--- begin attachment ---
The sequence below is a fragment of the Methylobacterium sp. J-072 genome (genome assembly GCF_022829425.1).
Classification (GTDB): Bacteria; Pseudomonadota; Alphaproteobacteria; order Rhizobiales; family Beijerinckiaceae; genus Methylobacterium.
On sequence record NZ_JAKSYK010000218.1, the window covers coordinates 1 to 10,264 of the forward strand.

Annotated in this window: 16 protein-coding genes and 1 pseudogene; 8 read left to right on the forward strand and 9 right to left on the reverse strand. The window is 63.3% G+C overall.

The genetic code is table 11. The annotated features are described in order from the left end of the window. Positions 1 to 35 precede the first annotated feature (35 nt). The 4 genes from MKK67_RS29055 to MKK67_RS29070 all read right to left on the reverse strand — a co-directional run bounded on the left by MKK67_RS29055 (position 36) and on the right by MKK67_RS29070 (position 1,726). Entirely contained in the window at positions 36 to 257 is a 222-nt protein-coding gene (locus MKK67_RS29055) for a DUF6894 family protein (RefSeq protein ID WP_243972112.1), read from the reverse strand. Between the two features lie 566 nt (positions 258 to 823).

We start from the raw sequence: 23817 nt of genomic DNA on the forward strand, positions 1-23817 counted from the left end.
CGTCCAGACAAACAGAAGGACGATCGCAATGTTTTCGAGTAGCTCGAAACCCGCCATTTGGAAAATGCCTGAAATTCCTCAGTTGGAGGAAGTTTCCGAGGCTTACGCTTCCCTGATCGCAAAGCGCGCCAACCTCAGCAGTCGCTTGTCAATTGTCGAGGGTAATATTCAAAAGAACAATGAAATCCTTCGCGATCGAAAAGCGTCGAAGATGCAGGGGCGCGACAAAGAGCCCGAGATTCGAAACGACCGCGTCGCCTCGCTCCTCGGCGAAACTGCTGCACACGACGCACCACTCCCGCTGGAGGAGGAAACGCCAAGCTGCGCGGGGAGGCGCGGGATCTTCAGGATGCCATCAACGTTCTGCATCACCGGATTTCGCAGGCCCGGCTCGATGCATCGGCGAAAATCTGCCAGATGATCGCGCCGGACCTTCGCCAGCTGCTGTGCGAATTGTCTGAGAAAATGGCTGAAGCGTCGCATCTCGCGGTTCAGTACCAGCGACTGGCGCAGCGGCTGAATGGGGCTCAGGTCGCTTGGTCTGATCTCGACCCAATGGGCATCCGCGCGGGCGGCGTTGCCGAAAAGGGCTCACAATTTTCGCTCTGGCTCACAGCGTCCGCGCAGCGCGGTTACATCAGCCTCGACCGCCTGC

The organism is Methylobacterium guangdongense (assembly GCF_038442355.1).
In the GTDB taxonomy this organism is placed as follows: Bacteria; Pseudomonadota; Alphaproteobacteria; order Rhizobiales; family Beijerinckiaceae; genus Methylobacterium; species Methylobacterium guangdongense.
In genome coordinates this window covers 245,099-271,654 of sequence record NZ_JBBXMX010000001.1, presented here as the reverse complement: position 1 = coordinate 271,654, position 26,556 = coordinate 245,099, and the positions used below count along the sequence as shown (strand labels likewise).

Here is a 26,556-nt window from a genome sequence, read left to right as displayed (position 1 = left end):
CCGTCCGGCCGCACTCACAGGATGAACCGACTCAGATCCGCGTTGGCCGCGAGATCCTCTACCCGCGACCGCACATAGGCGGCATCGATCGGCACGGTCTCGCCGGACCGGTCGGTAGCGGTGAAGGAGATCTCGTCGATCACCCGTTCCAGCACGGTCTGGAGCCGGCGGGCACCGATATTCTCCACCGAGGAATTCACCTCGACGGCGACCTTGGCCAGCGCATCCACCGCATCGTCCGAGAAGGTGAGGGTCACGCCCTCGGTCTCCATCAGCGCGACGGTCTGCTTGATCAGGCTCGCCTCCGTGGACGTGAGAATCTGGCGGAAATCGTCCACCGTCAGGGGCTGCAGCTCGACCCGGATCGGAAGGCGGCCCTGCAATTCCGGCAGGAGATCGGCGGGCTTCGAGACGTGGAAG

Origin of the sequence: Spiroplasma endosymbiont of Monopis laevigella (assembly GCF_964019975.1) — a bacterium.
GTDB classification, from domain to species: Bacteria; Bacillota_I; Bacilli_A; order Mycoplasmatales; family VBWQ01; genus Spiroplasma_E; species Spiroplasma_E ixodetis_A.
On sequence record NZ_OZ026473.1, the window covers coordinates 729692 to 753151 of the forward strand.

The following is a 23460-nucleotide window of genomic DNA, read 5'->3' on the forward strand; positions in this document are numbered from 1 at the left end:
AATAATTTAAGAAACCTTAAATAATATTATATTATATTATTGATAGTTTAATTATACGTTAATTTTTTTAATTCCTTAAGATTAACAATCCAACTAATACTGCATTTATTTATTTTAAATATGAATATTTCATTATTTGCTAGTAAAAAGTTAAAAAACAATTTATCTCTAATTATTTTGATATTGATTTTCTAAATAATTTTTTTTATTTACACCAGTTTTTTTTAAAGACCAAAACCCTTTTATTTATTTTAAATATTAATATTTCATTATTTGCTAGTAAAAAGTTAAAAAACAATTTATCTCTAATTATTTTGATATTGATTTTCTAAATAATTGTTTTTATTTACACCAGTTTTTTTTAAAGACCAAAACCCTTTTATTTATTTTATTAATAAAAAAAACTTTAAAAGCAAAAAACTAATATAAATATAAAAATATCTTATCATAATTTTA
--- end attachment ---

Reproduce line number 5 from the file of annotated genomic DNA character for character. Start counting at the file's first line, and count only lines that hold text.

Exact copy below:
The genetic code is table 11. The annotated features are described in order from the left end of the window. Positions 1 to 35 precede the first annotated feature (35 nt). The 4 genes from MKK67_RS29055 to MKK67_RS29070 all read right to left on the reverse strand — a co-directional run bounded on the left by MKK67_RS29055 (position 36) and on the right by MKK67_RS29070 (position 1,726). Entirely contained in the window at positions 36 to 257 is a 222-nt protein-coding gene (locus MKK67_RS29055) for a DUF6894 family protein (RefSeq protein ID WP_243972112.1), read from the reverse strand. Between the two features lie 566 nt (positions 258 to 823).